Useful phrases for your night out
25 September, 2017
This post is for your first weekend out in Russia. It will help you in restaurants, bars and clubs. It’s worth learning these phrases so you can practice ordering in Russian and you don’t seem like a complete foreigner. If you can speak some more conversational Russian it will also increase your chances of finding local friends… therefore improving your language skills in the long term!
Most nights-out start with a visit to one of the many bars across the city. If you need some advice in regards to bars, I’d recommend looking through a previous blog post by my colleague, Fredrik. It’s called “5 places to start your night out”.
Starting the night
The phrase means something like “Cheers”, but essentially it’s a general show of respect to the people that you are with. Many people think that saying “Hа здоровье!” is common in Russian, but in fact it isn’t really a phrase used for drinking. Instead, Russian drinking phrases often use the preposition “За” not “На”. “Выпьем!” is also a well-known phrase for “Let’s grab something to drink!”
Мне то же, что и ему
Is a phrase used to order the same food or drink as your colleague. So if you fancy his choice, or are just not too sure how to order, then you’d do well to stick to this phrase.
This phrase is sort of related to the phrase above; it translates to “repeat, please”. Use it to order another drink at the bar or, if you’re hungry, another course!
Ещё по одной, пожалуйста/Налейте ещё
Both phrases mean “another round, please”, certainly important to know when in a bar… For any big night out these two phrases are pretty much mandatory!
Asking for information
Сколько стоит вход?
A phrase used predominantly in clubs. It translates to “how much is entry?”
“Could I have the menu please?” Normally in Russia they’ll give you the menu when you sit down but if you need a special menu, in a particular language or the desert menu for example, this phrase is used commonly.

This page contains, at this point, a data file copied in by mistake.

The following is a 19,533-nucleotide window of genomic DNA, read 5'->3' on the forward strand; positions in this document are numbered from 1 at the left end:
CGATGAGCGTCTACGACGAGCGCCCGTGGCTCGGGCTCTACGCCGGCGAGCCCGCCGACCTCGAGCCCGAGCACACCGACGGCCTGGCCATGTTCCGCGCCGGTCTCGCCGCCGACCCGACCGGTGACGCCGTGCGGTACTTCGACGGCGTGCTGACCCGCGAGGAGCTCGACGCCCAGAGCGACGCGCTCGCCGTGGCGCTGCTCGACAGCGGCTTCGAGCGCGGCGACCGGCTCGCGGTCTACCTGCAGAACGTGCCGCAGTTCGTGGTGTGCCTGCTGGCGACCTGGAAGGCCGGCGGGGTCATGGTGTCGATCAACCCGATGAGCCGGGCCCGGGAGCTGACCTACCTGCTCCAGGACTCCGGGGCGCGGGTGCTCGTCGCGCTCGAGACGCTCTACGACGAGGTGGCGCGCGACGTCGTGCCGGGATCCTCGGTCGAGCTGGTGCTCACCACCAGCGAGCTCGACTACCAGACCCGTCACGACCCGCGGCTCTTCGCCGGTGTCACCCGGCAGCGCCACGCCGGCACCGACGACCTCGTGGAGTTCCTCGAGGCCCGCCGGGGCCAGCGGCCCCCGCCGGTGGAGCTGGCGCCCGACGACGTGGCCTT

У вас можно картой расплатиться?
“Is it possible to pay by card?” In a previous blog I mentioned that you can pay by card in most locations, so you’ll only really need this phrase in small bars.
Можно забронировать стол?
“Can I reserve a table?” A good one for places like the restaurant ‘Meatarea Chuck’, as it is very small but very popular. Be sure to act fast because it books out quickly!
До сколько вы работаете (открыты)?
“Until what time are you open? Is a phrase that you rarely need at restaurants but some bars are not opened till 6am in the morning so it could be helpful to ask.
End of the night out
Позовите официанта, пожалуйста
“Could you please get me the waiter?” A necessary phrase when you’re ready to start the journey home. Also useful if you want to order something else.
“It’s time to stop drinking”. This phrase is useful if you take medication, or simply if you don’t want to get too drunk. You can alter this phrase if you want to tell the barman to stop giving your friend alcohol. It’s changed to “Ему хватит”.
Мне больше не наливать
Translates to “I don’t need another drink”. It’s mostly used when talking to your friend and you simply don’t want to drink anymore.
Счёт, пожалуйста/Принесите счёт, пожалуйста
“Bill please” or put more formally, “Can I get the bill please?”.
Сдачи не над/Оставьте сдачу себе
Use the first phrase when you don’t want to keep the coins as change, (what can you buy with 10 kopkeks anyway?) It translates to “I don’t need the change”.
The second phrase is used to give the change as a tip to your waiter. It means, “The change is for you”.
In summary, use a few of these phrases and you’ll have the perfect night out. You’ll be able to communicate that much easier and you’ll be advancing your language skills whilst out and about.
On a side note, the word for drinking the morning after a long night out is “опохмелиться”. In English, they say “Hair of the dog”, whilst in Austria it’s “Reperaturseiterl”. Every culture has its own phrase for easing that hangover!